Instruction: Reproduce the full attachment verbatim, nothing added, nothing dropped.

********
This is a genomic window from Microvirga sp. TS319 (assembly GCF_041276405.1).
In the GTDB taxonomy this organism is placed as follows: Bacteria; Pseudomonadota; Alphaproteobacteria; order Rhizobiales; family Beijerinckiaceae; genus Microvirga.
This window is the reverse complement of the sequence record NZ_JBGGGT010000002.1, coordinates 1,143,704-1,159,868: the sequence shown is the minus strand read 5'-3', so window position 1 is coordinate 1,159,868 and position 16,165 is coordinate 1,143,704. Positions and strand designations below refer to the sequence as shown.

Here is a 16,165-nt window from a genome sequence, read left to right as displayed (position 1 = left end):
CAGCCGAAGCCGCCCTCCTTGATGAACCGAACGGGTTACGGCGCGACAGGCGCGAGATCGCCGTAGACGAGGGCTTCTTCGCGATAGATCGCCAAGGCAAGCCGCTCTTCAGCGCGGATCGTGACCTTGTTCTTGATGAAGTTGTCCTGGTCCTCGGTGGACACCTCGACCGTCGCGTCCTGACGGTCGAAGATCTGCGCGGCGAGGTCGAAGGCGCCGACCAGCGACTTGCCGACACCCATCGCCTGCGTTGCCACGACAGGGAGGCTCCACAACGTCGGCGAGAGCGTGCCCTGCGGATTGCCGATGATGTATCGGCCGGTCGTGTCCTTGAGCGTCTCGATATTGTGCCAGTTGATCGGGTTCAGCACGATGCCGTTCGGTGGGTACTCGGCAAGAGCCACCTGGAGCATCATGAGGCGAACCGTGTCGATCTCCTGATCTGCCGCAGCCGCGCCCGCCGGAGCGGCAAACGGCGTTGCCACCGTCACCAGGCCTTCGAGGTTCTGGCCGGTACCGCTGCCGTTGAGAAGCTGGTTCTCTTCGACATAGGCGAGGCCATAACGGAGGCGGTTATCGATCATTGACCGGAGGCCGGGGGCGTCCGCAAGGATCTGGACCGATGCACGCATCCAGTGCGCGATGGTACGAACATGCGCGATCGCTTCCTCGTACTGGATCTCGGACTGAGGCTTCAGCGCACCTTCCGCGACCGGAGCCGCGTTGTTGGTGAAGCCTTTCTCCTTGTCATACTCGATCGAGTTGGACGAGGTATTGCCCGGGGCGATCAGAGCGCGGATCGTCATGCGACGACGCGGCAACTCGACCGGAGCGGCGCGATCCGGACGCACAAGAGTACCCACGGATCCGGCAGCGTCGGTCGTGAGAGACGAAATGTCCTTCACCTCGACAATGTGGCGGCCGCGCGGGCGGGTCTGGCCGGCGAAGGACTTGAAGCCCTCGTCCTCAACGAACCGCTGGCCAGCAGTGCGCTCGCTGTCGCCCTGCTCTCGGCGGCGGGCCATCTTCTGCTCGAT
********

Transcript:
This is a genomic window from Microvirga sp. TS319 (assembly GCF_041276405.1).
In the GTDB taxonomy this organism is placed as follows: Bacteria; Pseudomonadota; Alphaproteobacteria; order Rhizobiales; family Beijerinckiaceae; genus Microvirga.
This window is the reverse complement of the sequence record NZ_JBGGGT010000002.1, coordinates 1,143,704-1,159,868: the sequence shown is the minus strand read 5'-3', so window position 1 is coordinate 1,159,868 and position 16,165 is coordinate 1,143,704. Positions and strand designations below refer to the sequence as shown.

Here is a 16,165-nt window from a genome sequence, read left to right as displayed (position 1 = left end):
CAGCCGAAGCCGCCCTCCTTGATGAACCGAACGGGTTACGGCGCGACAGGCGCGAGATCGCCGTAGACGAGGGCTTCTTCGCGATAGATCGCCAAGGCAAGCCGCTCTTCAGCGCGGATCGTGACCTTGTTCTTGATGAAGTTGTCCTGGTCCTCGGTGGACACCTCGACCGTCGCGTCCTGACGGTCGAAGATCTGCGCGGCGAGGTCGAAGGCGCCGACCAGCGACTTGCCGACACCCATCGCCTGCGTTGCCACGACAGGGAGGCTCCACAACGTCGGCGAGAGCGTGCCCTGCGGATTGCCGATGATGTATCGGCCGGTCGTGTCCTTGAGCGTCTCGATATTGTGCCAGTTGATCGGGTTCAGCACGATGCCGTTCGGTGGGTACTCGGCAAGAGCCACCTGGAGCATCATGAGGCGAACCGTGTCGATCTCCTGATCTGCCGCAGCCGCGCCCGCCGGAGCGGCAAACGGCGTTGCCACCGTCACCAGGCCTTCGAGGTTCTGGCCGGTACCGCTGCCGTTGAGAAGCTGGTTCTCTTCGACATAGGCGAGGCCATAACGGAGGCGGTTATCGATCATTGACCGGAGGCCGGGGGCGTCCGCAAGGATCTGGACCGATGCACGCATCCAGTGCGCGATGGTACGAACATGCGCGATCGCTTCCTCGTACTGGATCTCGGACTGAGGCTTCAGCGCACCTTCCGCGACCGGAGCCGCGTTGTTGGTGAAGCCTTTCTCCTTGTCATACTCGATCGAGTTGGACGAGGTATTGCCCGGGGCGATCAGAGCGCGGATCGTCATGCGACGACGCGGCAACTCGACCGGAGCGGCGCGATCCGGACGCACAAGAGTACCCACGGATCCGGCAGCGTCGGTCGTGAGAGACGAAATGTCCTTCACCTCGACAATGTGGCGGCCGCGCGGGCGGGTCTGGCCGGCGAAGGACTTGAAGCCCTCGTCCTCAACGAACCGCTGGCCAGCAGTGCGCTCGCTGTCGCCCTGCTCTCGGCGGCGGGCCATCTTCTGCTCGAT